Wishful Drinking Review

If you don’t know who Carrie Fisher is, you’ve probably been living under a rock since 1976. Then again, even people who live under rocks have probably seen (or at least heard of) Star Wars, the groundbreaking sci-fi franchise that made Fisher an icon thanks to her role as Princess Leia, intergalactic heroine and sex symbol to geeks of multiple generations. The pros and cons of such overwhelming fame feature prominently in Wishful Drinking, the HBO special that essentially is just a taping of a performance of Fisher’s one-woman Broadway show of the same name (also published in memoir form). Yet the simplicity of the production value and the format serves only to better highlight Fisher’s talents as a performer. Those of you who only know Fisher thanks to George Lucas would do well to watch Wishful Drinking, as it reveals a side of the actress and writer that is a stark contrast from the character that made her a star—and a far more interesting one to boot.

Carrie Fisher was born to “America’s Sweethearts” of the 1950s, Debbie Reynolds and Eddie Fisher (“simple folk” she jokes). Their marriage notoriously fell apart after her father had an affair with Elizabeth Taylor following the death of Taylor’s husband (and close family friend) Mike Todd. A large part of Wishful Drinking consists of Fisher using photos and a large bulletin board and pointer to chart out their various relationships after they divorced, and the fall-out of such drama on other Hollywood elite. Yet Fisher manages to make the dysfunctional dynamics of her family and their entourage hilarious rather than depressing.

She opens the show with an anecdote about the death of lobbyist Greg Stevens in 2005 while he was staying as a guest not only in her mansion, but also in her bed. The event was so traumatic for Fisher that she fell back into addiction and later began to rely on electroshock therapy—something she highly recommends to the audience later in the show. Yet Fisher finds the humor even in death, and encourages the audience to do the same. By giving us permission to laugh at the tragedy, she makes us feel like we’re her friends. The stage is set to look like a living room, complete with cozy recliners and couches, and Fisher moves about the stage comfortably and speaks with candor, as though the entire audience is at home with her listening to her spill her secrets. Even her outfit—an oversized button down, leggings, and socks—adds to the air of intimacy.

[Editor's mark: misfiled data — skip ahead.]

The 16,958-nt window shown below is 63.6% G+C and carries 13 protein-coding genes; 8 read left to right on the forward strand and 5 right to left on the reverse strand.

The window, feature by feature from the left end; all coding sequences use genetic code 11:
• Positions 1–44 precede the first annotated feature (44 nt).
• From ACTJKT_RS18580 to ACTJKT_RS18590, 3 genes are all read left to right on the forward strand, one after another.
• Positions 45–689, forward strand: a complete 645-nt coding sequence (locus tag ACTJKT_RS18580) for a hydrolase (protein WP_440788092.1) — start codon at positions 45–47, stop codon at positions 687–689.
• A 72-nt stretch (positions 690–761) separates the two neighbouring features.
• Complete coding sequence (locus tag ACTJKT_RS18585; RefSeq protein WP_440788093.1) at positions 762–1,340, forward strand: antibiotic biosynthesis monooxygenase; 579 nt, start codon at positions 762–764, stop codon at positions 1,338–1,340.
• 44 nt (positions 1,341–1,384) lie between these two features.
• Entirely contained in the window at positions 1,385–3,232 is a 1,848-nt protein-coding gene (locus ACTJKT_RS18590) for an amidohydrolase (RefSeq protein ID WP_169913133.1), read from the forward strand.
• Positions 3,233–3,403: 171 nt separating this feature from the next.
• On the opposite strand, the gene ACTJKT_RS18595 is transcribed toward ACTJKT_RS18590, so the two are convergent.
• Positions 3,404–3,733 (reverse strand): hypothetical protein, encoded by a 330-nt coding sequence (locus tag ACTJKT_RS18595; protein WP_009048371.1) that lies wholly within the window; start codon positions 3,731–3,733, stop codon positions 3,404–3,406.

Fisher’s relationship with the legendary films that launched her into superstardom is just as fraught with ups and downs as her personal relationships are. She describes her hatred of the infamous hairstyle that she claims made her already fat face look wider, and the embarrassment that comes with having a sex doll in your likeness (on the other hand, having a Pez dispenser that looks like you is a must that everyone should take advantage if they can). Her jokes about George Lucas bring the legendary director down to earth and turn him from a figure of legend to one of amusement, especially when she insists that he told her once, “There’s no underwear in space.” You have to hear it yourself to believe it, but apparently it’s true.

The tone of Wishful Drinking is best summed up by an episode Fisher relates that occurred between herself and her daughter Billie. When Billie told Fisher that she wanted to be a comic when she grew up, Fisher advised her that between a manic depressive addict of a mother, a homosexual father, and the various shenanigans her grandparents had gotten into, that she’d have plenty of material to write about and talk about. When Billie laughed in response, Fisher declared that the ability to find such things funny was a sign that Billie was going to be all right. Fisher’s ability to not only find the humor in the traumatic experience of her life, but also to share those experiences with others and allow them to find the humor in them too, is what makes Wishful Drinking such a delight to watch.


There are three deleted scenes that are just as funny as anything in the actual 76-minute film. My personal favorite is Fisher’s dramatic reenactment of her famous first speech from the first Star Wars film, followed by a furious outburst that she’ll never be able to forget “that stupid hologram speech” and that’s why so many other things are unable to be fit into her memory. There’s also an interview with Debbie Reynolds titled “My Alleged Mother,” and while it’s interesting to compare the actual person with Fisher’s descriptions and impersonations, Reynolds is not nearly as entertaining as her daughter.

"Wishful Drinking" is on sale August 2, 2011 and is not rated. Documentary. Directed by Fenton Bailey, Randy Barbato. Written by Carrie Fisher. Starring Carrie Fisher.

Lee Jutton • Staff Writer

Lee attended NYU for Film & TV Production, but she now works mostly in PR. Her primary obsessions in life are Doctor Who, J.R.R. Tolkien, and Arsenal F.C. When not writing about things she's watched, she's running or kickboxing in preparation for the inevitable zombie apocalypse. 


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